Maher, perhaps more than anyone, benefitted from Nashville’s midseason change in formation that added a third center back. After returning from his brief loan spell, Maher quickly became a first-choice selection primarily as the right-sided center back in Nashville’s back three.
Maher proved he at least belongs at the MLS level molding himself into a similar player as Dave Romney. Like Nashville’s veteran on the opposite side of Zimmerman, Maher often made the right movements to position himself to shut down opposing attacks without drawing fouls or cautions. Maher was booked only once all season.
Like the rest of Nashville’s backline, Maher is a capable passer having finished the season with 1.43 completed passes over expected – a rate slightly ahead of Zimmerman. However, Maher is more conservative with his passing, which is to be expected of such a young player in the back. Overall, Maher’s Goals Added (g+) ranks in the bottom third percentile of qualifying MLS center backs on a per 96 minute basis. But I expect that number to improve with more match experience against professionals.
It should not come too much of a surprise given his slender frame, but Jack Maher needs to add strength this offseason. According to FBref, Maher’s aerial duel win rate of 44.8% is the lowest among all qualifying center backs in MLS. Hopefully someone starts sneaking in a couple extra scoops of protein powder into his milk. Filling out his frame will help Maher reach his potential in 2022.
Jalil Anibaba made seven starts for Nashville in 2021 with those minutes largely coming while Walker Zimmerman was away on national team duty and recovering from a hamstring injury picked up in the Gold Cup.
When on the pitch, Anibaba wins a high number of his aerial duels (68.8%) and provides reliable passing ability (2.38 completed passes over expected per 100). However, ASA’s Goals Added (g+) ranks Anibaba 18th lowest among MLS center backs.
While Anibaba contributes an outsized amount of blocked shots (97th percentile) and clearances (89th percentile), he provides very little output in actions that win possession back for Nashville as measured by interceptions and ball recoveries for which he is in the bottom 1st percentile of all qualifying center backs.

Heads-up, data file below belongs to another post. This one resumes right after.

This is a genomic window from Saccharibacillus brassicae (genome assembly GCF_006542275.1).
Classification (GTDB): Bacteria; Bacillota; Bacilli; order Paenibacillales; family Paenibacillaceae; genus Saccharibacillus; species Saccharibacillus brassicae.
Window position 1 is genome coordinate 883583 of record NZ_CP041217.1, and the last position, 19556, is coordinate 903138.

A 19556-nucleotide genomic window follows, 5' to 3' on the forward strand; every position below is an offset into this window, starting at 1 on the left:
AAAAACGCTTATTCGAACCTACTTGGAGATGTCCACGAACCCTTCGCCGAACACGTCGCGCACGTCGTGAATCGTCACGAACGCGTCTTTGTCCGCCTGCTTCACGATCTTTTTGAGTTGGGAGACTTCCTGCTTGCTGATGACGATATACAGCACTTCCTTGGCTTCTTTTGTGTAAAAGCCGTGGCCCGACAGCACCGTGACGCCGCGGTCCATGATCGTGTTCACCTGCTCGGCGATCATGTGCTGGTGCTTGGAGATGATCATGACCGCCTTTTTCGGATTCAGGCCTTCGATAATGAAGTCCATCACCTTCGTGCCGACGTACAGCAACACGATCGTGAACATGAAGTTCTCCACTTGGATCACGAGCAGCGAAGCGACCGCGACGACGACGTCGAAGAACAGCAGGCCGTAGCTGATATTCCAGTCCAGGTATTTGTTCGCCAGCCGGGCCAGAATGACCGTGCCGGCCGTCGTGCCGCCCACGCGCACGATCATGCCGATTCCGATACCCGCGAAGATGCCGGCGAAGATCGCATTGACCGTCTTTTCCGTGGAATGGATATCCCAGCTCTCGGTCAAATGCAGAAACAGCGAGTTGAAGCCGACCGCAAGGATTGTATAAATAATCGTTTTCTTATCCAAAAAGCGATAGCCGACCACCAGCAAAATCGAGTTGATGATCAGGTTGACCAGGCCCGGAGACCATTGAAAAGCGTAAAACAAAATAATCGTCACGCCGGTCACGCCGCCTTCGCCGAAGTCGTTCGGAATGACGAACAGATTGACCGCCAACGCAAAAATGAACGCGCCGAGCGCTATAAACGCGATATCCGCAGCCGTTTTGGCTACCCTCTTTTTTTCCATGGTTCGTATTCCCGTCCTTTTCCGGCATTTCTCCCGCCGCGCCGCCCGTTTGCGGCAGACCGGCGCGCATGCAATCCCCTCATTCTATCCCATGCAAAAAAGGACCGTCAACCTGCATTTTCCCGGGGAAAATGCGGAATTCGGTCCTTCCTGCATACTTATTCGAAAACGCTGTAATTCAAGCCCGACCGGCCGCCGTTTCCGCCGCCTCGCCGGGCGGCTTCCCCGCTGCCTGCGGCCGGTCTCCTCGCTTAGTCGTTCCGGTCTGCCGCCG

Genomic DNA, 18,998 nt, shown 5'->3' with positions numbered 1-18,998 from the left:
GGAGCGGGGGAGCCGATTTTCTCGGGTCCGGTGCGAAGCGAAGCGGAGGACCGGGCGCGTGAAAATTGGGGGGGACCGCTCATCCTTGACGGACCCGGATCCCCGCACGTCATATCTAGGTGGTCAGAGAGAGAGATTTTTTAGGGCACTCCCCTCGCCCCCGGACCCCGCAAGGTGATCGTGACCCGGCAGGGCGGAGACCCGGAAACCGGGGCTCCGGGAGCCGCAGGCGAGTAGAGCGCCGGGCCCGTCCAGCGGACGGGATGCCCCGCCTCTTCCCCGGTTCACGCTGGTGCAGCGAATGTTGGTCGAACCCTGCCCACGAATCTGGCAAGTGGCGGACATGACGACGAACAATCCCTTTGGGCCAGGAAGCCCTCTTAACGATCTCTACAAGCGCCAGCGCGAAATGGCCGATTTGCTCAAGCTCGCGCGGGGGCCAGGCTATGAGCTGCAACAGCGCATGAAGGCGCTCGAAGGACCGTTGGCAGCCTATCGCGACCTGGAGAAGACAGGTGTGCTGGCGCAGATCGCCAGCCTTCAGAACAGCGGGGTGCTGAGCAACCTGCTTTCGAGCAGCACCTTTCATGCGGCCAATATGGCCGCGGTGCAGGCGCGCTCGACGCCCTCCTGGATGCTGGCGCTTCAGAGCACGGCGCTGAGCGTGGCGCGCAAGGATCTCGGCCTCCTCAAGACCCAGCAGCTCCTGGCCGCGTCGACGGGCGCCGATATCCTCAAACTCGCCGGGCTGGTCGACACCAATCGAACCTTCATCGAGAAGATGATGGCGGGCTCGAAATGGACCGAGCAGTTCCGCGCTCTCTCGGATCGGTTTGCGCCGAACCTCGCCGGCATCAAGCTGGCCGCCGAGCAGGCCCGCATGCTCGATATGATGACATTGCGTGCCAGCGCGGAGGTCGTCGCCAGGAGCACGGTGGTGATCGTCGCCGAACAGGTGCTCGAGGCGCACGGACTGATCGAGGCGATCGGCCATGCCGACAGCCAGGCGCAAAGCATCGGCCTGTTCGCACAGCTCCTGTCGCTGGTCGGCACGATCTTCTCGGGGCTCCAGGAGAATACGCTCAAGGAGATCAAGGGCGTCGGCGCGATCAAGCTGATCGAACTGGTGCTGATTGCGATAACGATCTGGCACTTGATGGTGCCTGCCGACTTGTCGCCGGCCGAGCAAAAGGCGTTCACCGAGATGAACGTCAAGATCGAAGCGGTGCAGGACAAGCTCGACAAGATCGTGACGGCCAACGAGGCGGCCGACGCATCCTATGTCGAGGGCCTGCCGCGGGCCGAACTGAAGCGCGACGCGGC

Anibaba, 33, appears to be in good shape and physically capable of playing several more seasons before hanging up the boots. Anibaba will enter free agency this offseason. While I think Nashville will attempt to keep Anibaba in blue and gold, it would not surprise me to see him first test the waters for more playing time or more money.
Robert Castellanos started and played in just one match this season, but boy did he pack a full season worth of action into just 90 minutes. With COVID restrictions and match fitness affecting Nashville’s backline, Castellanos’ MLS debut came on August 1st away to Toronto. He shared early blame for an Omar Gonzalez set piece goal. But Castellanos made up for the mistake with a headed goal of his own before the break. In defense, he was lively throughout the match intercepting passes, clearing balls out of the defensive third, and dominating in the air.
In 2020 while with Rio Grande Valley FC, Castellanos finished seventh among USL Championship center backs in Goals Added (g+) largely based on his strength and aerial threat. If his Instagram stories are anything to go by, Castellanos is a gym rat always getting in an extra lift. Maybe he can invite Maher to join him this winter?
What to watch for in 2022
It would not shock me if we saw more of Alistair Johnston occupying the right-sided center back role in 2022. It is a position that he has excelled in for the Canadian National Team. Johnston positions himself well and has been up-to-the-task against the best strikers Concacaf has to offer.
Regardless of where Johnston plays, Nashville’s center back group is well positioned to be a core strength of the team heading into 2022.